This repo is for building Docker containers for RStudio, PostgreSQL, Hadoop, Spark, etc.
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README.md

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RSpark Development Repository

This repo is used to build docker images for R/RStudio, Postgres, Hadoop, Hive, and Spark. Building the images and deploying the images as Docker containers can be done in several ways as described below.

Versions info

Operating Systems Requirements:

  • Mac OS 10.11 or greater
  • Windows 10 Enterprise or Professional

Versions built:

  • Java OpenJDK 8
  • Hadoop 2.7.4
  • Hive 2.1.1
  • Postgres 2.4
  • Spark 2.2.1 (for Hadoop 2.7.1 or greater)

Building rspark from this repo

Clone this rspark repo using the following git command:

git clone https://github.com/jharner/rspark.git

rspark can then be built in one of two ways on your local computer (assuming you meet the system requirements):

  1. Spark integrated into the rstudio container as a single node

This single-node Spark environment can be built by running the following bash script in the rspark directory (cd as necessary):

./start.sh build

  1. Spark deployed as a small cluster

This "cluster" Spark environment can be built by running the following bash script (assuming you are in the rspark directory):

./startspark.sh build

Building the images and launching the containers will take time, but once complete, leave the shell script running in your terminal, i.e., do not quit or close the terminal window. Open a browser and enter localhost:8787 as the URL:port and login with credential rstudio for both the user name and password.

Use Control-C to stop the containers.

To restart the containers type:

./start.sh

without the build option.

Deleting containers, images, and volumes

If you are modifying Dockerfiles, which are used to build images, and something goes wrong or if you get into trouble for whatever reason, you often want to destroy the containers and images. To do this, from the rspark directory, run:

./dockill.sh

Click on the return or the enter key for interactive choices. Note that containers are running instances of images. Therefore, you should stop and delete containers before deleting images and volumes.

At this point, you will need to rebuild rspark from scratch, i.e., execute ./start.sh build.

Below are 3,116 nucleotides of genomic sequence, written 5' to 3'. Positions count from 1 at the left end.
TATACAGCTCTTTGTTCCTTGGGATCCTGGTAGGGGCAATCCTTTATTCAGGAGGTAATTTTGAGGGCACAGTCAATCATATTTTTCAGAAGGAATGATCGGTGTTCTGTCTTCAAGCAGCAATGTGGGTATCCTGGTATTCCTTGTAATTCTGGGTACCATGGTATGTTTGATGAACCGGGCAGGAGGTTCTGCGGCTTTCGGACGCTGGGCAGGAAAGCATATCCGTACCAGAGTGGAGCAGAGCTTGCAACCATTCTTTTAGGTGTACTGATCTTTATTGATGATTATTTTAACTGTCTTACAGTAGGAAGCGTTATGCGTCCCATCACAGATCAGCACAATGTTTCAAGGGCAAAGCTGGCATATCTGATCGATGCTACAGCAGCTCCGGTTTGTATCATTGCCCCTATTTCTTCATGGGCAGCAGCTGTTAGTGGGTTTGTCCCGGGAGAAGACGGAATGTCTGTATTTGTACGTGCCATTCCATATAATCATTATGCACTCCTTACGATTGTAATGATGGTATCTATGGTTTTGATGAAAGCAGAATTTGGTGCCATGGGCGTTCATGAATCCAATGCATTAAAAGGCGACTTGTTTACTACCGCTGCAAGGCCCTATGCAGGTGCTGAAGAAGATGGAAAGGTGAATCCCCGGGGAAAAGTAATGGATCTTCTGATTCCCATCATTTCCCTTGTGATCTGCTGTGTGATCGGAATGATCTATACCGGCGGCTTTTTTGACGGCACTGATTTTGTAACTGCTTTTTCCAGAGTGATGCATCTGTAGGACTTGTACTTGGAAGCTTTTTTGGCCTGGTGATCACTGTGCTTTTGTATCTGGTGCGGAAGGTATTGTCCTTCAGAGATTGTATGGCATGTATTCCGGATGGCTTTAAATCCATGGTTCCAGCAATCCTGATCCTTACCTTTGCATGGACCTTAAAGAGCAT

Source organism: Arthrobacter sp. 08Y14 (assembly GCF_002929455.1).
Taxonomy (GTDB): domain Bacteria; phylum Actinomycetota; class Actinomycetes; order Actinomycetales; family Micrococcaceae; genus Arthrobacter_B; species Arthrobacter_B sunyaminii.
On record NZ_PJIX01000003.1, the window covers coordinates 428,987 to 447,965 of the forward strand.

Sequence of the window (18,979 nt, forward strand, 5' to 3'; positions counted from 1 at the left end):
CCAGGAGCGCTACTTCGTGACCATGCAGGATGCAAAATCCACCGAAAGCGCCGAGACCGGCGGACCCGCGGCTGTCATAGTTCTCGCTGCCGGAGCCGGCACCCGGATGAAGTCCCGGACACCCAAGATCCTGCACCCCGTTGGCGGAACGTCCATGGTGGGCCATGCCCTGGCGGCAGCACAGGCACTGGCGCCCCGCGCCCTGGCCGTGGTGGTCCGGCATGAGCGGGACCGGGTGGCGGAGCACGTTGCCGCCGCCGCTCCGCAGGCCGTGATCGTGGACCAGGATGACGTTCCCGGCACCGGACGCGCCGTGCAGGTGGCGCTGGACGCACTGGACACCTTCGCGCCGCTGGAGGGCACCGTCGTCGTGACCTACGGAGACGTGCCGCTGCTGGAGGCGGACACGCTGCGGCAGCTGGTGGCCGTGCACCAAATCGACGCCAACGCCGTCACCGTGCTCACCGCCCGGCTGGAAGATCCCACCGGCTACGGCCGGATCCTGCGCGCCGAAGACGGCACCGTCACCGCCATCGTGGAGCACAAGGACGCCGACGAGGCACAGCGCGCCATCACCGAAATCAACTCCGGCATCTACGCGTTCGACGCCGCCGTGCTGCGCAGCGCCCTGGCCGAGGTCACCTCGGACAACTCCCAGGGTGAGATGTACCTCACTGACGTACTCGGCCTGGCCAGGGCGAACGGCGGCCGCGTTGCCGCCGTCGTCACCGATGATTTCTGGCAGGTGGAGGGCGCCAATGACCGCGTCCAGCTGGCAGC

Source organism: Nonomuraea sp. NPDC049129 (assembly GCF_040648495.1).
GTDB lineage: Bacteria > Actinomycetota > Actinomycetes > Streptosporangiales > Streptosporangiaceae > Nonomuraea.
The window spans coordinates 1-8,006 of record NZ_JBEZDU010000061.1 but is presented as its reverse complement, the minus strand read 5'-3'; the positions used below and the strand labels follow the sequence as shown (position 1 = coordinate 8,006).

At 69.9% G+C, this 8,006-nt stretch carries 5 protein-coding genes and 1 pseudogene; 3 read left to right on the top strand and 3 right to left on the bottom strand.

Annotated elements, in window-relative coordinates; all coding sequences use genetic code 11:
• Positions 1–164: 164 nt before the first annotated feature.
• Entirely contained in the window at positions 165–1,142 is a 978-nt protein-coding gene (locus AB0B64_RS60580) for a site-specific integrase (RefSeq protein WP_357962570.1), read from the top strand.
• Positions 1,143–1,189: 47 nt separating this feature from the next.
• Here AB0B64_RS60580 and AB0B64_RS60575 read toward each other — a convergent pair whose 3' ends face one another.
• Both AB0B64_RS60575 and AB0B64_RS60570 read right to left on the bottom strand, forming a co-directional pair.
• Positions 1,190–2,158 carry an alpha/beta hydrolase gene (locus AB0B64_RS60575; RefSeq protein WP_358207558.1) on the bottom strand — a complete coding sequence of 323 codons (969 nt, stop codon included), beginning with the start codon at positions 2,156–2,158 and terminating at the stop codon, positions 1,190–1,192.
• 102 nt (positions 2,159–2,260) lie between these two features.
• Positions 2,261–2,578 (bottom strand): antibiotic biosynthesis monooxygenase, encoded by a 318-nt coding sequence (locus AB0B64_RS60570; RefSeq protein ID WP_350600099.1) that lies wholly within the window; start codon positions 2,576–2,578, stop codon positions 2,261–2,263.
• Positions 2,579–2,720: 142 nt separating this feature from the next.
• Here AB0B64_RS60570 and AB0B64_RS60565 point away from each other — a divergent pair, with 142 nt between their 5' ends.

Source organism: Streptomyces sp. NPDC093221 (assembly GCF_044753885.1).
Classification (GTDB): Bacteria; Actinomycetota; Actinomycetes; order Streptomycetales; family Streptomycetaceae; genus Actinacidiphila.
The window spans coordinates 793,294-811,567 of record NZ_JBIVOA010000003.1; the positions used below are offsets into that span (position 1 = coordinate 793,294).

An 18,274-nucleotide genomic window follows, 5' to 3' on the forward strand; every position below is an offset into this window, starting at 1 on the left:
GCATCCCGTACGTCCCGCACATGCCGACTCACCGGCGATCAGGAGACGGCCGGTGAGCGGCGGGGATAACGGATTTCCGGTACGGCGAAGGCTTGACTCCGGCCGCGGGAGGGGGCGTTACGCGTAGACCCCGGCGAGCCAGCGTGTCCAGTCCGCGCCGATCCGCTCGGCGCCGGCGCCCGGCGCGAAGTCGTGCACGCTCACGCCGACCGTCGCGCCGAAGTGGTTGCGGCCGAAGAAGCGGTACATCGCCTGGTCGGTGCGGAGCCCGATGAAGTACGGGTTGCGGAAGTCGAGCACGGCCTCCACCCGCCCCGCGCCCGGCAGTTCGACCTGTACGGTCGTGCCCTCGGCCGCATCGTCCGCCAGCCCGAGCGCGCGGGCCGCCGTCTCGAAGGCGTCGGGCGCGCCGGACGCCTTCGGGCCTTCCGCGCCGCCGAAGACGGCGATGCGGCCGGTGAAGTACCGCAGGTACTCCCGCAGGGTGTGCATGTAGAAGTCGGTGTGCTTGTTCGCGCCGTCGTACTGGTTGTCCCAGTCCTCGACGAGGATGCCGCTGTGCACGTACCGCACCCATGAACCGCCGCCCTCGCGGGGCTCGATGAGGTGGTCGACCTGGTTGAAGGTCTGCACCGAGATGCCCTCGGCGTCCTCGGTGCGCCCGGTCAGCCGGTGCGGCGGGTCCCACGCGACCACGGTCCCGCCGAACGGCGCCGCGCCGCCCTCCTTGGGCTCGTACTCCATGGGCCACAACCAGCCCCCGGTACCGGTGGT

Debugging containers

You can ssh into any container and run a bash shell to debug issues within the container. First you meed to identify the name or ID of the container you wish to enter. The following Docker command provides this information:

docker ps

Then you can run an interactive bash shell by the docker exec command by specifying the container name and the program name bash. For example, to run bash inside the rstudio container, execute the following:

docker exec -it rspark_rstudio_1 bash

which provides you root access.

Building rspark from the DockerHub Images.

The method presented in this section is the preferred way to run rspark The above approaches are primarily for development purposes. However, using the pre-built images in DockerHub only allows a single node version of Spark to be built. The "cluster" version must be built from scratch, at least for now.

The rspark Docker images, built from the rspark repo, are available on DockerHub. Go to DockerHub and search for jharner.

However, it is not necessary to manually download the tagged images from DockerHub. The rspark-docker repo will do this for you. The directions for building and launching the Docker containers are available in the README file here:

https://github.com/jharner/rspark-docker

The start shell script will download the Docker images from DockerHub and launch the containers. If any of the Docker images have been upgraded, the newer version will be used.

Building rspark using Vagrant

In Development.

Running rspark on AWS

Amazon Web Services (AWS) allows users to create virtual machines in the AWS cloud among other services. The cost of using AWS services is based on the computing power required, the amount of storage, and the run-time of the service. However, this cost is minimal for the services needed in this course. Thus, to use rspark with AWS, you need to be prepared to pay for the cloud services you utilize unless you have received an academic free allocation.

Prerequisites:

  • Amazon Web Services Account
  • Modern Browser (Safari, Chrome, or Firefox)

Detailed instructions for running rspark an AWS are available here:

rspark on AWS

The pre-built image on AWS is called rsparkbox and it contains the rspark-tutorial. Once you follow the steps in the README, connect to your rspark server through a web browser.

Note If you are given an IP address for you instance, enter it into your browser's URL bar as 'http://0.0.0.0:8787' replacing '0.0.0.0' with the IP address of your instance. In this case you do not need an AWS account. Log into RStudio with the credentials:

	username: rstudio
	password: rstudio

IMPORTANT: When you have finished using rspark, you need to stop or terminate your EC2 instance. If you neglect to do this, you will be charged by Amazon for the duration it is left running.

Future plans

Building the docker images needs to be more robust. In particular, the container dependencies can be violated depending on the processing power of the installation computer and the network speeds among other issues not under the control of the developer.

The plan is to scale rspark up, e.g., the size of the Spark cluster, and to mangage dependencies using Kubernetes. Kubernetes is being built into Spark by the core team and an external team is working on scaling up HDFS for distributed storage.